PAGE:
We know that comparatively disadvantaged people, even in rich countries, have worse health and shorter life expectancy than others.
But what is it exactly about socioeconomic disadvantage and other environmental difficulties that affects our biology? And at what age are we most vulnerable to these effects?
While it is unclear exactly how the social environment influences a person's biology at the molecular level, processes related to ageing are likely to be involved.
One such process is DNA methylation, a mechanism used by cells to control gene expression. Specifically, it determines whether and when a gene is turned on, turned off or dialled up or down.
Now our new study, published in the American Journal of Epidemiology, suggests that this process may be affected by circumstances in our youth – ultimately affecting how we age.
All cells in the human body – from blood and skin cells to neurons – share the same genetic code. So how are they so different?
The answer lies in gene expression. Which of the many thousands of genes in each human cell are switched on, to what extent, and at which stage in the cell's development.
This varies not just between cell types but between people, helping to explain why identical twins can be visibly different.
Physically, DNA methylation involves modification of "letters" of the genetic code by addition or removal of a methyl group – affecting how much the gene is expressed.
Because the distribution of methyl groups along the genome changes in systematic ways with ageing, you can estimate a person's age from DNA methylation patterns in cells from a blood sample by applying an algorithm.
This measure of "biological age" is relevant to longevity – individuals with an "older" DNA methylation age are at greater risk of age-related disease and mortality.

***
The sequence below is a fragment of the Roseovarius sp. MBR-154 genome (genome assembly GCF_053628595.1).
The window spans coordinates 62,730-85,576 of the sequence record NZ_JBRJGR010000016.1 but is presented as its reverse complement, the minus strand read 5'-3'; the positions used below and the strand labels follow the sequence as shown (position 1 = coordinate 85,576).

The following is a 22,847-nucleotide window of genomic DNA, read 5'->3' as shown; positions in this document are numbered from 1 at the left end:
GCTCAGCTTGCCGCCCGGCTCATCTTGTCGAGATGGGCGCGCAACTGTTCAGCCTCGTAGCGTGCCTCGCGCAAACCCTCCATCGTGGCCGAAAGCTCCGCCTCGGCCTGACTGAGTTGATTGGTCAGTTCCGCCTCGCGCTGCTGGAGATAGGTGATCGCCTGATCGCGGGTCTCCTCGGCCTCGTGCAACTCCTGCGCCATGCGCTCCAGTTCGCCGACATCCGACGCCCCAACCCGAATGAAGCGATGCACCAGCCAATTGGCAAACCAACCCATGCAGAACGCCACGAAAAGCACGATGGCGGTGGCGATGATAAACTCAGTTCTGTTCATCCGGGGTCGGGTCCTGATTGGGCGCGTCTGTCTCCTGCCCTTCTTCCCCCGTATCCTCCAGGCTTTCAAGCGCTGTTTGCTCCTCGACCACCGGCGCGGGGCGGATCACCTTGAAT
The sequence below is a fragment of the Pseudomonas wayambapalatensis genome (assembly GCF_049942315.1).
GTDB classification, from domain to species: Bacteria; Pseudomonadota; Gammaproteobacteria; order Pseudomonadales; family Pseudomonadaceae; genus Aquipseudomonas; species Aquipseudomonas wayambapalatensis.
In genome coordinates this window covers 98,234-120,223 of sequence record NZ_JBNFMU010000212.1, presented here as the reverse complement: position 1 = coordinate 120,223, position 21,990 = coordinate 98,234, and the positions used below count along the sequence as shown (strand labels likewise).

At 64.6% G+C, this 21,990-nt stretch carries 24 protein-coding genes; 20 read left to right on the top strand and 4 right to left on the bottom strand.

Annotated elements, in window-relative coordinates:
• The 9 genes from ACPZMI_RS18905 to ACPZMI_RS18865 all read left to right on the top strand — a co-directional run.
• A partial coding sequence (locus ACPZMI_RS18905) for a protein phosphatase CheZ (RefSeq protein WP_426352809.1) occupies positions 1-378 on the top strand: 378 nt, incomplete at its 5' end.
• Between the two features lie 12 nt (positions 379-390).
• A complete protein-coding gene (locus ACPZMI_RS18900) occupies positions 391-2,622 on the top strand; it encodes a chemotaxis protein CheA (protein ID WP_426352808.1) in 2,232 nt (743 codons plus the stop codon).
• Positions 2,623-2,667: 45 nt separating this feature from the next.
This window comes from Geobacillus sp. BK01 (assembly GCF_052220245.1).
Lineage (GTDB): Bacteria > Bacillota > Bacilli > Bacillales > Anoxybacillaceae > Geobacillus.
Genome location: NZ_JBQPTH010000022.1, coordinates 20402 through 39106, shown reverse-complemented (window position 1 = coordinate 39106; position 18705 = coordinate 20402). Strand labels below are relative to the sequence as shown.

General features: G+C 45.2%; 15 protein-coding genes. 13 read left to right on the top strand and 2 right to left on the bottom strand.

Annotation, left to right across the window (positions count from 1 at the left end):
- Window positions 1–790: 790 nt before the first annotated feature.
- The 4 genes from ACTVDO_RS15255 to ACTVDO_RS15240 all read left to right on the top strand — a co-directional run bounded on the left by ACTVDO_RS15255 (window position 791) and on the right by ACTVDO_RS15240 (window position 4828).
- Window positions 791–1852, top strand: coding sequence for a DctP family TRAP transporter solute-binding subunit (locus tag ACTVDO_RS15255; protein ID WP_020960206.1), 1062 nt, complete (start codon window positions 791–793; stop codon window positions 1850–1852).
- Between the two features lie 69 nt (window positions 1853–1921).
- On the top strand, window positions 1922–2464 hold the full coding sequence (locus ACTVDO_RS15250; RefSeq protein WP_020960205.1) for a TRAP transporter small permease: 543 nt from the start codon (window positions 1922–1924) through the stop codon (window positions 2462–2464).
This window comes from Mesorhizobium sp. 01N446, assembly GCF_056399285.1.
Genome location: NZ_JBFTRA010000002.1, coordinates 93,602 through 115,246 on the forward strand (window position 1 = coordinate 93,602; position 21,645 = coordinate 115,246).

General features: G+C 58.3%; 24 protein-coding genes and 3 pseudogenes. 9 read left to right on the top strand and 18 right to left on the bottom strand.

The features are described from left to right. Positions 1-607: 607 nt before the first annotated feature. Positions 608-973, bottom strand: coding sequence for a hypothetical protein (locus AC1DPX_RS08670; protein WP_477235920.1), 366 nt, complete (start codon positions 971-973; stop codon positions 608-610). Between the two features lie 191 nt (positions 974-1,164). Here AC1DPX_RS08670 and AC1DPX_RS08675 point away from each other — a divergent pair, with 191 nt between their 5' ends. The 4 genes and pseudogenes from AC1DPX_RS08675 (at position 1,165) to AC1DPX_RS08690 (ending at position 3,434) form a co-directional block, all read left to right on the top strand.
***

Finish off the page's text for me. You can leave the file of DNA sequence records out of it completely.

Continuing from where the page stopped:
Meanwhile, it seems environmental influences may alter or "accelerate" age-related changes in methylation: associations have been shown between DNA methylation age and stress, dietary factors and pollution.
This suggests DNA methylation age may be one pathway by which the social environment can affect health.
We used data from 1,099 UK adults to look at whether different dimensions of socioeconomic disadvantage were linked to elevated DNA methylation age, calculated in two ways.
When blood samples were collected, the survey had already collected annual information on the same people's socioeconomic circumstances for 12 years.
This meant we were able to consider current and longer term measures of things like income, employment status and educational qualifications.
Crucially, this data also included information about the occupational social class of an individual's parents when they were 14.
We discovered that only the last measure showed a clear link with DNA methylation age. Individuals whose parents worked in semi routine or routine occupations were about one year "older" than individuals whose parents worked in managerial or professional roles.
Individuals who did not have working parents, or had parents who had died, fared still worse: they were 2.4 or 1.85 years older depending on the algorithm used.
The calculations did take account of other relevant factors including smoking, body mass index and the actual age of the study participants.
These results suggest DNA methylation age is an aspect of a person's biology which is vulnerable to influences early in life, but surprisingly robust when it comes to difficulties experienced in adulthood.
The next question is which aspects of the childhood socioeconomic environment are most relevant. Is it financial strain, housing quality or diet?
Equally important will be to figure out which factors could provide resilience to these effects, potentially buffering children from a lasting impact of disadvantage on DNA methylation age.
Of course, the results will need to be replicated, and since DNA methylation age was only measured once we could not definitively prove cause and effect.
But our results add to extensive evidence that early life circumstances can cast a long shadow on adult health. Perhaps most importantly, this strengthens the case for making sure all children are fully supported.
Amanda Hughes, Senior Research Associate in Epidemiology, University of Bristol and Meena Kumari, Professor of Biological and Social Epidemiology,, University of Essex
This article is republished from The Conversation under a Creative Commons license. Read the original article.